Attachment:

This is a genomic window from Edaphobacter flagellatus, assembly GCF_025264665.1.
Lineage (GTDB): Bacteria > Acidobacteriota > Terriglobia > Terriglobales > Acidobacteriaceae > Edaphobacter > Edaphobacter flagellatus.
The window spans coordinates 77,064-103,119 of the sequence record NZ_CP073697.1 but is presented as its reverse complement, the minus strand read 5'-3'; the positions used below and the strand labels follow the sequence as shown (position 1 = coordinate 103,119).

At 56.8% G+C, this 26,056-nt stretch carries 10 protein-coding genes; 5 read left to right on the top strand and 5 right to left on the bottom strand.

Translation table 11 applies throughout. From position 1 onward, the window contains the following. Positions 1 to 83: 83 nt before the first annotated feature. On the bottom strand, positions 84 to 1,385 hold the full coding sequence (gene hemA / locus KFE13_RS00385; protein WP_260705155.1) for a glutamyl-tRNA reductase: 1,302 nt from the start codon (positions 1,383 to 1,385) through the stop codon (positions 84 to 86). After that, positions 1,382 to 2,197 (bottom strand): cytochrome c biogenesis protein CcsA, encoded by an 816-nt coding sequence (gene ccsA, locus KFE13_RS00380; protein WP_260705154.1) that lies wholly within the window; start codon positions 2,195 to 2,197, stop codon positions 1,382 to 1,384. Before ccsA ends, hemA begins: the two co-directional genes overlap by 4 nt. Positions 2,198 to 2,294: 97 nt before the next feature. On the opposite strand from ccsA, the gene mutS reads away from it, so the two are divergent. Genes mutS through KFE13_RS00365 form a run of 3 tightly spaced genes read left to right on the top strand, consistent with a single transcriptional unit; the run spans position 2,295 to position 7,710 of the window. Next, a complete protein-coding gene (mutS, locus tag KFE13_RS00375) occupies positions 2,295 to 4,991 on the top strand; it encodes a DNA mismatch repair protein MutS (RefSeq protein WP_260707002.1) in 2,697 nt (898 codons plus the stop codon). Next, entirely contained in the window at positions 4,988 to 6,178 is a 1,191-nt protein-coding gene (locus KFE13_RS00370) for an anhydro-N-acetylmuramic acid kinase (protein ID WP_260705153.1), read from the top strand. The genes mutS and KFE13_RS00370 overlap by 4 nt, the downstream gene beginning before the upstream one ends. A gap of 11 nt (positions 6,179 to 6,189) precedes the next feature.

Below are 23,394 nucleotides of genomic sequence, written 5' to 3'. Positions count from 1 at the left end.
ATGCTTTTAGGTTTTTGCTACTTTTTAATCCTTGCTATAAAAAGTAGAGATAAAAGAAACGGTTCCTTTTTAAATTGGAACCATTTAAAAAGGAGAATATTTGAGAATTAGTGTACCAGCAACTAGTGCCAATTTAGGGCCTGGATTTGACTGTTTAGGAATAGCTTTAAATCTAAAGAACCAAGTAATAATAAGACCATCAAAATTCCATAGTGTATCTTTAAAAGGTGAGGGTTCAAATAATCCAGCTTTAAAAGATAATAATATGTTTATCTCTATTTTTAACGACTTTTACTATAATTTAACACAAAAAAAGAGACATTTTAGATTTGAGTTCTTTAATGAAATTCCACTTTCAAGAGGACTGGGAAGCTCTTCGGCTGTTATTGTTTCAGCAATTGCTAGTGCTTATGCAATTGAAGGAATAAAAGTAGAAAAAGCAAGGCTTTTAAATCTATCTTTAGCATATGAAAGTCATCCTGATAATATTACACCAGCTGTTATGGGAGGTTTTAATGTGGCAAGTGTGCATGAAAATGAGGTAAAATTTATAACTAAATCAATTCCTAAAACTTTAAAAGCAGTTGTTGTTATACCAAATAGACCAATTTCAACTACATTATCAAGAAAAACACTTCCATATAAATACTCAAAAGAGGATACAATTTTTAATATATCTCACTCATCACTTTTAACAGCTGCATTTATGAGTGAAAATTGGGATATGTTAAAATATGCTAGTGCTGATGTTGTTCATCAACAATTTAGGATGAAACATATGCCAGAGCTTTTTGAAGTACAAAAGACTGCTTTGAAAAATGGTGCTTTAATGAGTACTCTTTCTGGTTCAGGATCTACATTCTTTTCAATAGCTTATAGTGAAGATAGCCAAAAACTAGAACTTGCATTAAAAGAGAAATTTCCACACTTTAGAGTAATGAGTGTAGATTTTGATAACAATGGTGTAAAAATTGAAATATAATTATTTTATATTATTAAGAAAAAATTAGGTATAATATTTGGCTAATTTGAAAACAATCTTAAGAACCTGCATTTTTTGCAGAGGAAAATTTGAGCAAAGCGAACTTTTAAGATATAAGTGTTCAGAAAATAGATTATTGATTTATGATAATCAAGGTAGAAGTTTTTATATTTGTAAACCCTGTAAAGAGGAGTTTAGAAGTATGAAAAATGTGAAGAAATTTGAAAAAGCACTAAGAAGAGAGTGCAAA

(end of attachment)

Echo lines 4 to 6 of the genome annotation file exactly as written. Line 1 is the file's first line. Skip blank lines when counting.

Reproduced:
At 56.8% G+C, this 26,056-nt stretch carries 10 protein-coding genes; 5 read left to right on the top strand and 5 right to left on the bottom strand.

Translation table 11 applies throughout. From position 1 onward, the window contains the following. Positions 1 to 83: 83 nt before the first annotated feature. On the bottom strand, positions 84 to 1,385 hold the full coding sequence (gene hemA / locus KFE13_RS00385; protein WP_260705155.1) for a glutamyl-tRNA reductase: 1,302 nt from the start codon (positions 1,383 to 1,385) through the stop codon (positions 84 to 86). After that, positions 1,382 to 2,197 (bottom strand): cytochrome c biogenesis protein CcsA, encoded by an 816-nt coding sequence (gene ccsA, locus KFE13_RS00380; protein WP_260705154.1) that lies wholly within the window; start codon positions 2,195 to 2,197, stop codon positions 1,382 to 1,384. Before ccsA ends, hemA begins: the two co-directional genes overlap by 4 nt. Positions 2,198 to 2,294: 97 nt before the next feature. On the opposite strand from ccsA, the gene mutS reads away from it, so the two are divergent. Genes mutS through KFE13_RS00365 form a run of 3 tightly spaced genes read left to right on the top strand, consistent with a single transcriptional unit; the run spans position 2,295 to position 7,710 of the window. Next, a complete protein-coding gene (mutS, locus tag KFE13_RS00375) occupies positions 2,295 to 4,991 on the top strand; it encodes a DNA mismatch repair protein MutS (RefSeq protein WP_260707002.1) in 2,697 nt (898 codons plus the stop codon). Next, entirely contained in the window at positions 4,988 to 6,178 is a 1,191-nt protein-coding gene (locus KFE13_RS00370) for an anhydro-N-acetylmuramic acid kinase (protein ID WP_260705153.1), read from the top strand. The genes mutS and KFE13_RS00370 overlap by 4 nt, the downstream gene beginning before the upstream one ends. A gap of 11 nt (positions 6,179 to 6,189) precedes the next feature.

Below are 23,394 nucleotides of genomic sequence, written 5' to 3'. Positions count from 1 at the left end.